2018-10-11 / Outdoors

Hunters bag birds on first day

by Grant McPherson
of the Enterprise staff


GLEN LAKE graduates Andrew and Gabe Gutzka show their ducks from the opening day of duck season. Andrew graduated in 2012 and Gabe in 2017. GLEN LAKE graduates Andrew and Gabe Gutzka show their ducks from the opening day of duck season. Andrew graduated in 2012 and Gabe in 2017. Migrating birds are on the move, traveling through Leelanau County.

The birds are migrating down south to find food easier, and hunters such as Chris Butz of Cedar are seeing a ton of birds. Butz is a long time hunter and fisher, and owns his own area for game hunting.

“We’ve seen many woodcock in the county,” Butz said. “The woodcock numbers are high, and a lot of hunters have started to get into it. We have also seen a lot of ducks and geese with the opening of duck season.”

Duck and geese seasons opened Saturday. Duck season will last until Dec. 2, and will reopen for two days on Dec. 15 and 16.

The daily bag limit for ducks is six, however no more than four shall be mallards, no more than three wood ducks, three scaup, two redheads, two pintails, two canvasbacks or two black ducks.

According to the DNR, in addition to the duck limit, hunters may take five mergansers, only two of which may be hooded mergansers. The possession limit is three times the daily limit for ducks and mergansers.

Dark goose, such as Canada, Brant and White-fronted geese, will run until Dec. 21. Light goose, such as Snow, Blue and Ross’s geese, will have the same timetable as dark geese.

The daily bag limit for the dark geese is five, but is raised to 20 for the light geese. The daily limit remains at five the whole season, only three can be Canada geese and one of which can be a Brant.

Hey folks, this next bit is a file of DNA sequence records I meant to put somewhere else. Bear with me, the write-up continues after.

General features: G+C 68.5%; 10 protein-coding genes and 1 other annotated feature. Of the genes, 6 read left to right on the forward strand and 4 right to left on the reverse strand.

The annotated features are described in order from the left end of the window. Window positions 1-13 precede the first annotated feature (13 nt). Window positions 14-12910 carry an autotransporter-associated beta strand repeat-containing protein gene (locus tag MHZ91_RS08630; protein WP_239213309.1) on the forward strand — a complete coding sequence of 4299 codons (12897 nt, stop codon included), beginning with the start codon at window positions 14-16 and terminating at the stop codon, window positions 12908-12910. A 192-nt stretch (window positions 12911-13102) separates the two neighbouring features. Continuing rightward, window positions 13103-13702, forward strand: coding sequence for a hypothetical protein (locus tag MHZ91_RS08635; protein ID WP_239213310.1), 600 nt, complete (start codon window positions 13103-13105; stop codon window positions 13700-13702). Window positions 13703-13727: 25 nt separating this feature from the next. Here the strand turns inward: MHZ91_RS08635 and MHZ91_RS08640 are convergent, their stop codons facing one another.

The possession number for dark geese is 15, and number for light geese will be 60 for the season.

“I would say I’ve seen a lot more geese,” Butz said. “With the duck season starting, I’m finally starting to see migratory birds coming down from the Upper Peninsula. The birds are still making their way south after the prolonged summer.”

Butz expects the numbers to increase with the fall weather bringing in colder weather. When the temperature starts to get a lot colder, it forces the birds to migrate immediately, he said.

Weather plays the biggest part in the migration. As the colors change on trees and hunters head out, the weather will continue to cool down for another strong year of hunting in the county.

“Most bird migration starts at night,” Butz said. “The birds will start to make their way down from the north soon, and it will be good hunting.” Ash James, who bird hunts alongside Butz, is ready for the bird migration.

“I would agree that there a ton of woodcock around the county, and in Traverse City,” James said. “I personally have seen a few different birds, and I haven’t hunted to hard yet with the numbers so high. I plan to go out often.”

James went out looking for ducks overnight before the season started, scoping out the competition. He went out on Saturday and Sunday for the start of duck season. “We weren’t in a great area, but we have a ton of local birds around here,” James said. “Saturday and Sunday made us change our minds about the bird migration.”

The birds are migrating because of their long beaks. Birds migrate to states in the south, such as Arizona, because the worms and grubs hide down in the soil to stay warm and the birds can’t reach them in the cold of winter.

As well as the duck and geese seasons, Coots and Mergansers seasons also run from Oct. 6 to Dec. 2, with a two day stretch from the morning of Dec. 15 to night of Dec. 16. The daily bag limit for Coots is 15, with the possession number at 45.

Editor’s note: Want to see your hunting photo in the paper? Email photos to grant@leelanaunews.com. Please include a date, which township the deer was taken and any other details readers may find interesting.

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